So far, the soft cores have a reputation of too big and too slow. As Max said, the MCU has a very fast clock, but is too slow or inefficient, whatever. Having to access a memory to load registers and store the result serializes the function by definition.
Changing behavior by loading a new program is an advantage of MCU. FSMs were also mentioned as many can run in parallel. FPGA takes longer to reconfigure than just reloading memory.
A memory and a counter can be an FSM. A basic C program is an FSM as the source line numbers can be used as states and the memory outputs as control signals. Yeah, I know horizontal micro-code is about 50 years old. It still works.
Parse the C source to generate memory content, load, execute. Run and debug the C code first is a good idea.
Logitraxx reconfigures FPGA which looks great as educational tool. Auto coded FSMs are just an easy way to control/change behaviour.
For computation, the true dual port RAM can deliver both operands to the ALU per clock cycle, so load the data and go.
Definitely so FPGAs can be daunting depending on the application and design. So, my statement is meant in the spirit of the graduated complexity of FPGA design. They can be very complex and yet for simple tasks, the design and execution is also simple. For instance I had just received the boards back from assembly and needed a picture for the campaign page. And so I had not even hooked up the motors yet. I wrote something as simple as "hedlights <= not lightsens;" then assigned some pins and hit the synthesis. After programming the FPGA, boom I had headlights working and ready for the photo.
The Logitraxx main purpose is to introduce FPGAs to the embedded world that typically designs with MCUs or ARM and might be unfamiliar with FPGAs though their design applications increasingly could greatly benefit from the use of them. That's been something I have been running into more often with my design services. And so Logitraxx is a learning tool that is meant to be fun, and to encourage FPGA design while learning at the gadget level that has similar traits that MCU based gadgets may have.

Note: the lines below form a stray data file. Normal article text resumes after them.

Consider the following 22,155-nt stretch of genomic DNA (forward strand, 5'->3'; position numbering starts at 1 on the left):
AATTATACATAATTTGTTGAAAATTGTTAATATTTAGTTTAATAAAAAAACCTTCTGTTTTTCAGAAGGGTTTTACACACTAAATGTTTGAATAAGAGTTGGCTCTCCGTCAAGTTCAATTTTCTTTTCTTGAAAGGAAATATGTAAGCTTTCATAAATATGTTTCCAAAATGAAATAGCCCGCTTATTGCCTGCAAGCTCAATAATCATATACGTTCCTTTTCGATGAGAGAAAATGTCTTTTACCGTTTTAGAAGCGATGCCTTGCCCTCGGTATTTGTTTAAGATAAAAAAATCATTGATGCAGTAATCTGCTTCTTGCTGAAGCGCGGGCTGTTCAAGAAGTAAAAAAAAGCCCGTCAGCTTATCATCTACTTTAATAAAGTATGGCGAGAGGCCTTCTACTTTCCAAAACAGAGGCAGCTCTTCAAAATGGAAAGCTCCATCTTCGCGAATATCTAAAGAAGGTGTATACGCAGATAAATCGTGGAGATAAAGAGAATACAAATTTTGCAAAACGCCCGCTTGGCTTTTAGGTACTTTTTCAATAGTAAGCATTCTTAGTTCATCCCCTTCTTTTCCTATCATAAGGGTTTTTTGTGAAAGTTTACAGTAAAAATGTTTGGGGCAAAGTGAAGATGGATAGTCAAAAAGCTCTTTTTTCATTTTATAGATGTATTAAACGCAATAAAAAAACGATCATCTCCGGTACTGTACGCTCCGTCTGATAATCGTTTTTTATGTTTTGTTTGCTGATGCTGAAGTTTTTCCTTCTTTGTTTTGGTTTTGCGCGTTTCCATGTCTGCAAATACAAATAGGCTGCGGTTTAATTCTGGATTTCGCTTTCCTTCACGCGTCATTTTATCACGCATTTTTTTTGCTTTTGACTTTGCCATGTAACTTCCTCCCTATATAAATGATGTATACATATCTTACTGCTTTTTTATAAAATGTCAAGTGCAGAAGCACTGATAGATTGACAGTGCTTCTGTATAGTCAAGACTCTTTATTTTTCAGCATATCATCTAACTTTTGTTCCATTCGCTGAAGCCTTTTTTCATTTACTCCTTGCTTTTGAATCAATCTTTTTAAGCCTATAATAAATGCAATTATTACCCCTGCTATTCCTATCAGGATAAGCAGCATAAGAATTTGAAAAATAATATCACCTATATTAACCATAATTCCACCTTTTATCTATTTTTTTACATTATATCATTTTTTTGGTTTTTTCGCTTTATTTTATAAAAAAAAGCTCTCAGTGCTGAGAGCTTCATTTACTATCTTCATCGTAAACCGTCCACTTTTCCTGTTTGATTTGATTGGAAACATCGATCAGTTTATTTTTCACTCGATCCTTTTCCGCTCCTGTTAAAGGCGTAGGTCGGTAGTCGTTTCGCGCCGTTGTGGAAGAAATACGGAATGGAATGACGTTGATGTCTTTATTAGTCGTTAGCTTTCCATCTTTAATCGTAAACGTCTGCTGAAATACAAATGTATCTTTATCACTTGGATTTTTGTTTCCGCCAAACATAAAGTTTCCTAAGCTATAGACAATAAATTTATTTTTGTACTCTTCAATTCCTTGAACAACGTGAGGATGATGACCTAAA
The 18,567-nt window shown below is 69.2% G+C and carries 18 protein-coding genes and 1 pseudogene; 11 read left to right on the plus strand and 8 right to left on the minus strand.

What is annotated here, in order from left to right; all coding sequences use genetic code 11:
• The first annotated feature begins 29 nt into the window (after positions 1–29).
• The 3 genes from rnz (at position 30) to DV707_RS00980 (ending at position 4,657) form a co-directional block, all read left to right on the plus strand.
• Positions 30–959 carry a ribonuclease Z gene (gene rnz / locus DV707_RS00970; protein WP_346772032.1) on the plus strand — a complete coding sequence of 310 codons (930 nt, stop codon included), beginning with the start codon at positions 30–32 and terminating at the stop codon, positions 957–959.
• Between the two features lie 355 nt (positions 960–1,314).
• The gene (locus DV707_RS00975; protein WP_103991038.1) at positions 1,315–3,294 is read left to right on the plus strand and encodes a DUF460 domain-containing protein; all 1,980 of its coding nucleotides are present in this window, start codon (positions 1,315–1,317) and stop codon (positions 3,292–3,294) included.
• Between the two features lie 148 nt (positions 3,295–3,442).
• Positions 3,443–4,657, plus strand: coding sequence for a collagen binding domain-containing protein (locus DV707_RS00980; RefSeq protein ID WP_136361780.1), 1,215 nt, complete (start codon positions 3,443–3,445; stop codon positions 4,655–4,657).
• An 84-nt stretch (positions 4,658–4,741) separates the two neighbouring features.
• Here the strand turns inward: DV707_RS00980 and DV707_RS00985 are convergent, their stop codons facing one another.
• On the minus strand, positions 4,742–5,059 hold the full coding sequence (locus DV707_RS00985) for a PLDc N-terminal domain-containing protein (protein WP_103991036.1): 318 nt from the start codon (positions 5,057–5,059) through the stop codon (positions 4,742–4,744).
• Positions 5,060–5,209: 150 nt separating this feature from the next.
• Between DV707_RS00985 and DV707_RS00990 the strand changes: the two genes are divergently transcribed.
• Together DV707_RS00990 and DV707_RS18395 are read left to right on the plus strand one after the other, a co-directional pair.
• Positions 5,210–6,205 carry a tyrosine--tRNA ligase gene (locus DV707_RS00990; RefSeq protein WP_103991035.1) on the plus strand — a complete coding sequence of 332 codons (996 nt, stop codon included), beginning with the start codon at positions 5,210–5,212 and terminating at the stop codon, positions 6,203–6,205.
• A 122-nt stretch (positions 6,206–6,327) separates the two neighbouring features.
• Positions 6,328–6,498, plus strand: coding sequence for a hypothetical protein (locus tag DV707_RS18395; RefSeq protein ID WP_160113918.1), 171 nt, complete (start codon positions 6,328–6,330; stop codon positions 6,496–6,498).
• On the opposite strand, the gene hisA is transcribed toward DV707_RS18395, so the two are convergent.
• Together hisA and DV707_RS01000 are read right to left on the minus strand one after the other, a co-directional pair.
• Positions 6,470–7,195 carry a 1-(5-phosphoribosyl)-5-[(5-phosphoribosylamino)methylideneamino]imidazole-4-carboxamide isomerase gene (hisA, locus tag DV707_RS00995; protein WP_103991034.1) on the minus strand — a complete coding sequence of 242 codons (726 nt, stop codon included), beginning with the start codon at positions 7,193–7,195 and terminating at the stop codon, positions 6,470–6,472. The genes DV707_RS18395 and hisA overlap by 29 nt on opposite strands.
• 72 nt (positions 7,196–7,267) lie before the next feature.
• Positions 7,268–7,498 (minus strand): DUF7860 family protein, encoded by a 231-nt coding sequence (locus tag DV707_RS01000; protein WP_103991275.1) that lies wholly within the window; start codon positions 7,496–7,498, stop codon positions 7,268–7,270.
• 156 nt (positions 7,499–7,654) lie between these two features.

Albiet after the "many" minutes it takes to install the webpack tool :~)
Thanks for the link, Max. I'm always looking for cheap (in the USA) reliable FPGA boards, preferably Xilinx. The current winner for my purposes appears to be the Papilio One 250K at US$38.
Logitraxx isn't the one I need, but it looks like a pretty nice project. However, I am disturbed when I see text like this in a Kickstarter:
Easy to Learn – Easy to Use
With a basic understanding of Boolean logic, VHDL, or Verilog, you'll be on your way to programming your first FPGA in minutes.
FPGAs are not easy to learn, or easy to use well. There's a pretty steep learning curve -- Duane Benson gave an excellent talk on this subject at last year's ESC AKA "design west" called "FPGAs: I know nothing... yet."
So unless by "in minutes" they mean "in N minutes where N is a surprisingly large number", it makes me wonder what else the Kickstarteur may be exaggerating. Heck, it takes tens of minutes just to install Webpack.
What are the engineering and design challenges in creating successful IoT devices? These devices are usually small, resource-constrained electronics designed to sense, collect, send, and/or interpret data. Some of the devices need to be smart enough to act upon data in real time, 24/7. Are the design challenges the same as with embedded systems, but with a little developer- and IT-skills added in? What do engineers need to know? Rick Merritt talks with two experts about the tools and best options for designing IoT devices in 2016. Specifically the guests will discuss sensors, security, and lessons from IoT deployments.